We can no longer sit idly by and hope that candidates friendly to our positions will win their elections. As an association, we must insure that the 17,000 mason contracting firms and their more than 190,000 employees have the information to make educated decisions about who the best candidates are who will support the masonry industry.

The MCAA will become diligent in seeking the active support of every mason contractor. At previous MCAA meetings, we heard reports that in the last several national elections, less than 10,000 votes determined the control over the U.S. Congress. Clearly our industry's 17,000 contractors and 190,000 employees can have a say in who wins the next election and what issues will be voted on in Washington. By openly advocating our issues and mobilizing our industry we will gain the strength through advocacy to bring change to Washington that will ensure the survival of our industry.

The challenge will be great but we must remain diligent. For too long, our industry has lacked unity of purpose. Too many local mason contractor organizations remain uncommitted to the MCAA. Too many lack the vision of how strong our industry can truly be if we simply work together. Many remain focused on local issues and resist a direct alliance with the national association. As an industry, we must rise above this pettiness that divides us and work to bring our industry together under one umbrella ? the umbrella of the MCAA. I call on every local association to support the MCAA to the fullest so we can advocate our industry's position in our nation's capital through the strength of a single purpose.


Masonry Industry Council
MCAA's commitment to unify the industry runs greater than just bringing together our contractors. We have been a driving force behind the emergence of the Masonry Industry Council, an industry board of directors whose purpose is to unite the actions of the industry to more effectively compete with alternate systems.

Through our urging, MIC conducted a two-day long-range strategic planning session where the officers of the MCAA, the National Concrete Masonry Association, the Brick Industry Association, the Portland Cement Association and the International Masonry Institute came together to map out a long range strategic plan for the entire masonry industry.

This was a tremendous first step toward putting an end to the divisiveness that has allowed our industry's competitors to flourish. While our efforts thus far are minimal, the mere fact that we are coming together to identify competitive issues is a strong step toward solving our industry's problems, now and in the future. Every journey begins with a first step, and we have taken a big first step.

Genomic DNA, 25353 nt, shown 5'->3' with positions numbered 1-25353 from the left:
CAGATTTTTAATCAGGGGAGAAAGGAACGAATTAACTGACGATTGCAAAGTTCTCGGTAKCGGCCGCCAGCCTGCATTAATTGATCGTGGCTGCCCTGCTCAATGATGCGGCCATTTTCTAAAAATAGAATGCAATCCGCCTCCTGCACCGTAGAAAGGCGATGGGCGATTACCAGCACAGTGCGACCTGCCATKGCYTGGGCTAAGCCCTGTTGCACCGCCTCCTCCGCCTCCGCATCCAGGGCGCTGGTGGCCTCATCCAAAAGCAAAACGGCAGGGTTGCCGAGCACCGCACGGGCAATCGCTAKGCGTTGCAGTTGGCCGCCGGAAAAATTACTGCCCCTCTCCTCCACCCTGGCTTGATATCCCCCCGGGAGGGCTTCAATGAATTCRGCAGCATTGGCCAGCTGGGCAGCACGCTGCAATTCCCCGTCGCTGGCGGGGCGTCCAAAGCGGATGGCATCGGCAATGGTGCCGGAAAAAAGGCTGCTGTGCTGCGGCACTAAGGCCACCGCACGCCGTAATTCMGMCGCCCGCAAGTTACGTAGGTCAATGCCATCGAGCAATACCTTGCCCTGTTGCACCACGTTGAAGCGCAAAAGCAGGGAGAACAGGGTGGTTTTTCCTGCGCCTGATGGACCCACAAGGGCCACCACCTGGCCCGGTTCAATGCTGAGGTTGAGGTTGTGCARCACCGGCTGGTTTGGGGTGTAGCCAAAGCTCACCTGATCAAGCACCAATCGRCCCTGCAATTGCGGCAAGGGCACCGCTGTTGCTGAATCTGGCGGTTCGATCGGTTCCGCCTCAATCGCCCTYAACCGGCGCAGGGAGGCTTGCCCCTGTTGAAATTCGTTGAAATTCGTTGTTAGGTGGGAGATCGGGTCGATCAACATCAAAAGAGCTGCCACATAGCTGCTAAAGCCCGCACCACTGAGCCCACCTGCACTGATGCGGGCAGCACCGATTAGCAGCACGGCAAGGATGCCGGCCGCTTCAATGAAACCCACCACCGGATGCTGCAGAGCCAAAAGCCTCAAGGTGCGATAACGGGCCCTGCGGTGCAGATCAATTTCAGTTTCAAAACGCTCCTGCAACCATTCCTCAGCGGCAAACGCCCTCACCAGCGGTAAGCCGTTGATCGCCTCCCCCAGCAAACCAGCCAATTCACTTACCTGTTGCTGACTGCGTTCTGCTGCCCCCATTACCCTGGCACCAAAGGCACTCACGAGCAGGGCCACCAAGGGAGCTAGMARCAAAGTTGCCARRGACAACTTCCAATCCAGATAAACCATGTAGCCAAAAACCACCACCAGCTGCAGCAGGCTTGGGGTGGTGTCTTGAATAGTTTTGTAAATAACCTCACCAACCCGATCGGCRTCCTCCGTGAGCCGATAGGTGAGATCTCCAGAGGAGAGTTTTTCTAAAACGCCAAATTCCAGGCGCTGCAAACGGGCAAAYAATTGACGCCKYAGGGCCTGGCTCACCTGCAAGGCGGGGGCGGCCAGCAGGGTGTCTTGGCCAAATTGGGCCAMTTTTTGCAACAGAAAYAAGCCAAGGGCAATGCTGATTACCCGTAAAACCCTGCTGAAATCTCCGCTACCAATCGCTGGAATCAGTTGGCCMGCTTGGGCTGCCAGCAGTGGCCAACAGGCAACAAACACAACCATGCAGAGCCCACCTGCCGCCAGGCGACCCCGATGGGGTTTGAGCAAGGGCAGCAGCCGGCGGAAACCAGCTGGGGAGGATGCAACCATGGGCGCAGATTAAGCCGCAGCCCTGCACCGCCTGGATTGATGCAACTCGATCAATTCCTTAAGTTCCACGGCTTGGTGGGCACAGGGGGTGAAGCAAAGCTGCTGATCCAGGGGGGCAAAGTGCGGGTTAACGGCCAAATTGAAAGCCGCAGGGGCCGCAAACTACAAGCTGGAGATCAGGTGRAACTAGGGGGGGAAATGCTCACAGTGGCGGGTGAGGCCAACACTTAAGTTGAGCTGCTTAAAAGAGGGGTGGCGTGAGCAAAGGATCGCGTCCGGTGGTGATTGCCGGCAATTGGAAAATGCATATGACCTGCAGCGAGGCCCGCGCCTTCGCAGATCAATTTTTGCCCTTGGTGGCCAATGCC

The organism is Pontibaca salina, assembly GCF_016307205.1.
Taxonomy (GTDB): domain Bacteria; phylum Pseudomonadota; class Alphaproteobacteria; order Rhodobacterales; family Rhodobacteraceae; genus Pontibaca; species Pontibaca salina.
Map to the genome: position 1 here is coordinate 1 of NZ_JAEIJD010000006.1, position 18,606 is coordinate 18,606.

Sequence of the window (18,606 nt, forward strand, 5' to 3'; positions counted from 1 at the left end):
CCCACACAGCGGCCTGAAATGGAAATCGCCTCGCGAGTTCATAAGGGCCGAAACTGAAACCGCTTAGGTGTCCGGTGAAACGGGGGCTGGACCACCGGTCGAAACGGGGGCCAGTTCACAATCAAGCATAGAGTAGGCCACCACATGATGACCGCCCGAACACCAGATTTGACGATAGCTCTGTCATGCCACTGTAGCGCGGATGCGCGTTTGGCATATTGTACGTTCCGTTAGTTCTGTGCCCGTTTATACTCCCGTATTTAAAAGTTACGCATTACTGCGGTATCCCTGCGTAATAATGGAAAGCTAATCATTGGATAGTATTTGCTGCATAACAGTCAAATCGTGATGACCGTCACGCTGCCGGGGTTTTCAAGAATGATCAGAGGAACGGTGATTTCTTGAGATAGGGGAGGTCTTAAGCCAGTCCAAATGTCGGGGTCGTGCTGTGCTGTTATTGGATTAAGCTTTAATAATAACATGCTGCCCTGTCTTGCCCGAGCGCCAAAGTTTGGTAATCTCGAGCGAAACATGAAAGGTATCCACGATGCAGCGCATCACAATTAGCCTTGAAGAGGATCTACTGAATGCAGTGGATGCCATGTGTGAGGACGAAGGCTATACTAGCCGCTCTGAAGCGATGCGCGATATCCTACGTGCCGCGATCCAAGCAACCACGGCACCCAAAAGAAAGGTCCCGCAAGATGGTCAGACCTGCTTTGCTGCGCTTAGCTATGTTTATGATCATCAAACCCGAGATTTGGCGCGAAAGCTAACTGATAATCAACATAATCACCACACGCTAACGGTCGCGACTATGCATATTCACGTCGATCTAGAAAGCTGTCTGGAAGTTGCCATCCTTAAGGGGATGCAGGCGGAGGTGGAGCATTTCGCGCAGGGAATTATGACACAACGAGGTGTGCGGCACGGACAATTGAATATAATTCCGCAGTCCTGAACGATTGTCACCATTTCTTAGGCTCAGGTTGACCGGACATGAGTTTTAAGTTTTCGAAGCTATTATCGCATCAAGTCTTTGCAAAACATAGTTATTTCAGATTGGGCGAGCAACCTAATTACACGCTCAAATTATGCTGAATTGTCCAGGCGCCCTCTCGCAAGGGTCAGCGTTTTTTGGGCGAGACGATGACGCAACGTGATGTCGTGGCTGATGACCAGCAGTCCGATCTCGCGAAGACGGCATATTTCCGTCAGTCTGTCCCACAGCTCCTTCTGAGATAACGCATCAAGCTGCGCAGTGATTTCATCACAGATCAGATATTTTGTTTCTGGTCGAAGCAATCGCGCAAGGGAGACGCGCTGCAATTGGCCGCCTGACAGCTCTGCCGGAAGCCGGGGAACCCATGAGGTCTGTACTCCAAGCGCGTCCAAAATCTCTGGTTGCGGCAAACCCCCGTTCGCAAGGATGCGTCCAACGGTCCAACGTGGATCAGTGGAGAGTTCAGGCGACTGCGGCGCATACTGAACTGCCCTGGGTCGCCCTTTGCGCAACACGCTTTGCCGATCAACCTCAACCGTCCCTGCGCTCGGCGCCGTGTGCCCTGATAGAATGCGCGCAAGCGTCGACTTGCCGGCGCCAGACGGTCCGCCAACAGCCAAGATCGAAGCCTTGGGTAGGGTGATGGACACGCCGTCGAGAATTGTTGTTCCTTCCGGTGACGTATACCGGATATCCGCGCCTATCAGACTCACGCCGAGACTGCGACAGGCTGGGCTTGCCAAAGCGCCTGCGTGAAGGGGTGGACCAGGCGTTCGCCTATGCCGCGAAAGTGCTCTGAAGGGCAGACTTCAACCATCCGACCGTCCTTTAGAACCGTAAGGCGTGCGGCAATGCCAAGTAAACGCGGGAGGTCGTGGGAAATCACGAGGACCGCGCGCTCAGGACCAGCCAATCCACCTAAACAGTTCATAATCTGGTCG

Our New Association Home
For over twenty-five years, we have discussed the possibility of investing in our long-term future by owning our own headquarters. This past year, through the hard work of our staff and Board and through the generous contributions of our members and key chapters, we realized the dream of establishing a permanent home for our association in Schaumburg, Ill. Our new headquarters gives us the flexibility for growth while helping to ensure the long-term financial health of the MCAA.

Today, we are in the process of a major renovation of the interior of the headquarters that we believe will truly make it a showpiece for the association. In addition, our plans are to make our headquarters a hub of activity with association meetings and educational offerings.


Insuring Your Future
Of utmost concern for our association and that of our industry is to elect a pro-masonry Congress. While we have begun the long journey to being able to influence legislation and regulations coming out of Washington D.C., we must focus our efforts to helping those candidates that support our issues.

The MCAA became involved in this effort last fall when we helped candidates for the U.S. Senate, such as Jim Talent's bid for the Senate from Missouri and Norm Coleman's race for the Senate in Minnesota. Our support, financial as well as our get-out-the-vote efforts, helped these pro-masonry candidates win their Senate races.

Our goal these next two years is to raise nearly $100,000 for our political activities. Through MACPAC we will be able to help over one hundred candidates for federal office in the 2004 elections. Without a well-funded MACPAC, our efforts will be minimized and ineffective. We simply must insure that we have the resources to guarantee that a pro-masonry Congress will be elected.

Fighting for Favorable Codes & Standards